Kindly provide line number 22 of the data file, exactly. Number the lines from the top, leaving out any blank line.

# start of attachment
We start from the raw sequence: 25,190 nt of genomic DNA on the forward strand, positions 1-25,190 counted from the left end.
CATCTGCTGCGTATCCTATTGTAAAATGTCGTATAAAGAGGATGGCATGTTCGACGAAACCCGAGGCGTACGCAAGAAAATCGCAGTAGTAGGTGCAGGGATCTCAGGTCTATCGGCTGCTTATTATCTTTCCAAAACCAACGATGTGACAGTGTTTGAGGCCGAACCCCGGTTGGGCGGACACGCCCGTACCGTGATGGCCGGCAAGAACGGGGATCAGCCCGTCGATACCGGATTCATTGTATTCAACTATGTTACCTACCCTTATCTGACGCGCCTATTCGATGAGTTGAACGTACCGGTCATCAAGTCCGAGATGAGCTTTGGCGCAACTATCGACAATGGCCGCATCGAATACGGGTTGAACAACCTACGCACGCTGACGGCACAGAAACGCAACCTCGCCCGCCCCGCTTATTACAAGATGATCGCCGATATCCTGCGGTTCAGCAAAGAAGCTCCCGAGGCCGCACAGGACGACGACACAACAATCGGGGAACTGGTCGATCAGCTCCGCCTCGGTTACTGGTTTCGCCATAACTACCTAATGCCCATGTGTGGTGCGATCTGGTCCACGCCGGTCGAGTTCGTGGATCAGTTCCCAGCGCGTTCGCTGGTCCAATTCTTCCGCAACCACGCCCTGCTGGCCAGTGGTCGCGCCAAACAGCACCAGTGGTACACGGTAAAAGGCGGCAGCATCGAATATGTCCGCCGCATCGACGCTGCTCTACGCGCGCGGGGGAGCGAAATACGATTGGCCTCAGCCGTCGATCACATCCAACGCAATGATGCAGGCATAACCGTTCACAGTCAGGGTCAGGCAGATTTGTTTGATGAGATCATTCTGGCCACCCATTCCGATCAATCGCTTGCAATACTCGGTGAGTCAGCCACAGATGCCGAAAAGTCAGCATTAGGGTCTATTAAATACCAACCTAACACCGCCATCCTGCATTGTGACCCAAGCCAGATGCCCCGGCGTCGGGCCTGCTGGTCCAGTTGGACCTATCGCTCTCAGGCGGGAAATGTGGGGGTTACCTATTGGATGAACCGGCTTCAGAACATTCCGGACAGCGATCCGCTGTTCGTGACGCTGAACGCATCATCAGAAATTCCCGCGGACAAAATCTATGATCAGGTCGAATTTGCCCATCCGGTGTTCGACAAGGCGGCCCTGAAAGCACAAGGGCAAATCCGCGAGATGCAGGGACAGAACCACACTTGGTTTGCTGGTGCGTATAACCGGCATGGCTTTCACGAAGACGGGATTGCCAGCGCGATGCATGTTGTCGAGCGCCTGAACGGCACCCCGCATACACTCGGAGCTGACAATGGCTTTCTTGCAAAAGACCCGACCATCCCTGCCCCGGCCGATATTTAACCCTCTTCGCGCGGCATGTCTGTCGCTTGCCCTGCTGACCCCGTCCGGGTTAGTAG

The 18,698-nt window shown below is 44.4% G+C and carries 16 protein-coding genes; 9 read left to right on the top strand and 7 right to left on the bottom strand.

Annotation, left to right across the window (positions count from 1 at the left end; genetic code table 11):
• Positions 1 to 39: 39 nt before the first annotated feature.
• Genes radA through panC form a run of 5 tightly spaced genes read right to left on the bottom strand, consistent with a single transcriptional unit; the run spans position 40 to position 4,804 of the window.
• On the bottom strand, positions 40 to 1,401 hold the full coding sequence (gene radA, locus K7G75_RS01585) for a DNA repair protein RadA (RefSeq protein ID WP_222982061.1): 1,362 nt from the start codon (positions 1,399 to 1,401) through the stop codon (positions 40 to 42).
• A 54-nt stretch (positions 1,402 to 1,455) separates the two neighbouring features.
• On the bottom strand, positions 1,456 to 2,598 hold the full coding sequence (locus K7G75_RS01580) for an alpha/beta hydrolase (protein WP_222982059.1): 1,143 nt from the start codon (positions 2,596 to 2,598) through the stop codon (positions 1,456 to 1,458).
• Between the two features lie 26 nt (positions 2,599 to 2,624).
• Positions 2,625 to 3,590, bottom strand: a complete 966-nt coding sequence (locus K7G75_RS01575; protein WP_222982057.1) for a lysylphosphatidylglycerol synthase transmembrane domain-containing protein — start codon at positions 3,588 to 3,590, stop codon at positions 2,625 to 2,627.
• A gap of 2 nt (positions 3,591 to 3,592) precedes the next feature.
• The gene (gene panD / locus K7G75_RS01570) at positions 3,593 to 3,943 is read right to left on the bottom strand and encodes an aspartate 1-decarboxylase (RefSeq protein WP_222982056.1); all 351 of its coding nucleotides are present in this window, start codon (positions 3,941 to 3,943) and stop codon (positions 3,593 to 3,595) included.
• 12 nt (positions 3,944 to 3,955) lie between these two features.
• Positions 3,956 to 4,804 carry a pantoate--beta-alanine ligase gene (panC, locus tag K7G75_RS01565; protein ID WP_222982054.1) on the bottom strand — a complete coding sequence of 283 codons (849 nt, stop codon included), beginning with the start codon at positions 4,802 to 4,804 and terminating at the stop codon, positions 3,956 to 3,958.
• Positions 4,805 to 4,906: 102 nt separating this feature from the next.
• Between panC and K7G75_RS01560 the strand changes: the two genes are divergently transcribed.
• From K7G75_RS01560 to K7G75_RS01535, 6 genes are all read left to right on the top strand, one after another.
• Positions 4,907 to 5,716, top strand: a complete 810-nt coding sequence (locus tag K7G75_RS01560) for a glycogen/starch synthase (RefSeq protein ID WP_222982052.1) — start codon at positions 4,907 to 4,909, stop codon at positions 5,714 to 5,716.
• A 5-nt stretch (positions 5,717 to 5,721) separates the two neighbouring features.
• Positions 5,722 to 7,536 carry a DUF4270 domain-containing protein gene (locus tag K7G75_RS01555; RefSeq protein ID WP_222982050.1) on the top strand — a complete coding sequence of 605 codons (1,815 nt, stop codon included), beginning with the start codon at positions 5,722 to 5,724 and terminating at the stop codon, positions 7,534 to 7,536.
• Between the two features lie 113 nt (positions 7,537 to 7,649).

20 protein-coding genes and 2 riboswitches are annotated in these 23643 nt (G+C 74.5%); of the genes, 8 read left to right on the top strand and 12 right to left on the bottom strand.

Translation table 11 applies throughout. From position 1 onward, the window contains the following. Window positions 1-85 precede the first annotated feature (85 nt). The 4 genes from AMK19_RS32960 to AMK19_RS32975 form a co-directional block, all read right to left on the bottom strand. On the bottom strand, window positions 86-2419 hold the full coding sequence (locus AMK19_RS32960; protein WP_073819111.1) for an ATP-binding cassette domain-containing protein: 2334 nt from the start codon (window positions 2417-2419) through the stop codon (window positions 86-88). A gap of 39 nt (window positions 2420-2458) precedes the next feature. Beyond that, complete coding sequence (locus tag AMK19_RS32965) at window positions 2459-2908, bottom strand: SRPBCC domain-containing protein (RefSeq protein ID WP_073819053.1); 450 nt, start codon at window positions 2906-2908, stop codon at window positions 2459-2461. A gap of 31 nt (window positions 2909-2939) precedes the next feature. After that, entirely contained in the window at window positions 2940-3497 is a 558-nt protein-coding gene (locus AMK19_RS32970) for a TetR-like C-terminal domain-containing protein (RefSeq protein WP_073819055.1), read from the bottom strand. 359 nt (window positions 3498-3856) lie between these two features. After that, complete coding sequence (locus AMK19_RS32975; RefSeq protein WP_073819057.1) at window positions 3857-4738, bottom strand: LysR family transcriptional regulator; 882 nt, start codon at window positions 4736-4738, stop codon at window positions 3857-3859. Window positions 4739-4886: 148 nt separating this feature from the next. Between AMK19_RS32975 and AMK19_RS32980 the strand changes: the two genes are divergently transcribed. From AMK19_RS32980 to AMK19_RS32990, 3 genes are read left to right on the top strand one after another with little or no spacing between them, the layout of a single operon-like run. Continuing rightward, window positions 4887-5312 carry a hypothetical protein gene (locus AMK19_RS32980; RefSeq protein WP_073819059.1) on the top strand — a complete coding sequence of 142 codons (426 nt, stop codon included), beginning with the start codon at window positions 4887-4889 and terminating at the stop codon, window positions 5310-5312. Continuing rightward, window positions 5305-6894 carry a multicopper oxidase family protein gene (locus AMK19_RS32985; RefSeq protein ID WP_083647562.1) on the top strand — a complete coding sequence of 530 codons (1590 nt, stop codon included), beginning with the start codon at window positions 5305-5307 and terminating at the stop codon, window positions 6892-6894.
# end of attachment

• Between the two features lie 113 nt (positions 7,537 to 7,649).